Multiple Myeloma Awareness Month
March 1 – March 31 CST
Multiple Myeloma Awareness Month, observed in March and sponsored by the Leukemia and Lymphoma Society, educates the public that myeloma is a type of blood cancer that begins in the bone marrow. It forms in the body’s plasma cells, which are a type of white blood cell that normally helps to fight infections. When myeloma cells multiply beyond control and overtake the normal plasma cells, they cause serious medical complications.
Multiple Myeloma Awareness Month educates that more than 30,000 people will be diagnosed and almost 13,000 people will die from myeloma. Today, almost 120,000 people are living with, or in remission, from myeloma.
Symptoms of those with Multiple Myeloma differ. People with Multiple Myeloma may feel fatigued and short of breath on exertion. Less common, when the white blood cell count is low, patients will have an increased risk of infection. People with bone lesions may have pain.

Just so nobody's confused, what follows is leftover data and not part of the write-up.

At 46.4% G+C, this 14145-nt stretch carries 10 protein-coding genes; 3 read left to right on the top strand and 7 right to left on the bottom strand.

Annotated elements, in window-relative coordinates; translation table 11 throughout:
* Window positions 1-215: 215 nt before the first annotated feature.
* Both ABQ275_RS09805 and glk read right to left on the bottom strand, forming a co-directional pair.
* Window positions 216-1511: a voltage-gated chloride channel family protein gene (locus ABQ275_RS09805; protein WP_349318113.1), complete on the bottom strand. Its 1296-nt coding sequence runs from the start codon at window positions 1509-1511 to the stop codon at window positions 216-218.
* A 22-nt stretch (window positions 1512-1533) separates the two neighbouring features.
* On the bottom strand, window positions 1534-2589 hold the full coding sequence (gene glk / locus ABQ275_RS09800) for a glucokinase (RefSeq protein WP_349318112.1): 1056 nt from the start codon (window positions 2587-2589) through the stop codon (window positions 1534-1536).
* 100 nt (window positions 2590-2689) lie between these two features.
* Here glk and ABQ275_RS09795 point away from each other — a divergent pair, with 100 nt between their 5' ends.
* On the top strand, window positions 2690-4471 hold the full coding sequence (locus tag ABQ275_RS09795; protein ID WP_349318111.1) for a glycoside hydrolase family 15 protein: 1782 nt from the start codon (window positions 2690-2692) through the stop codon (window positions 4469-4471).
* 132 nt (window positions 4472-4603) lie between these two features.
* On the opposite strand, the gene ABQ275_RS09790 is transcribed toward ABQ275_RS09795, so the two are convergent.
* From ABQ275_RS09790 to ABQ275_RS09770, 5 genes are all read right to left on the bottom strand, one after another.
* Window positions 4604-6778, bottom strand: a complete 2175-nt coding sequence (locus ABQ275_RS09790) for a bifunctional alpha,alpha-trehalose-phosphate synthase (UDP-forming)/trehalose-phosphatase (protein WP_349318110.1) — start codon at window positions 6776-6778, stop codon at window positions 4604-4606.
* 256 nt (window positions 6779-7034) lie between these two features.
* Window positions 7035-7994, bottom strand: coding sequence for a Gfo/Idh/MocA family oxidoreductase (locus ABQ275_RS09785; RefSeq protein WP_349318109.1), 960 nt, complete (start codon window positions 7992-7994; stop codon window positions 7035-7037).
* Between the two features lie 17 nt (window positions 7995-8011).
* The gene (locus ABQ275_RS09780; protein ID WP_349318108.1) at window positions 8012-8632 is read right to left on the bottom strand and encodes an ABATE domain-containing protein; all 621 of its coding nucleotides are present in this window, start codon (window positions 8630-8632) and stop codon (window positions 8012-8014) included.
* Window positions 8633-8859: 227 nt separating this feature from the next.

For a very small percentage of patients, myeloma is hereditary. Others have been exposed to environmental toxins such as high doses of radiation or to Agent Orange during the Vietnam War. Most people, however, don’t have a family history or known environmental exposure.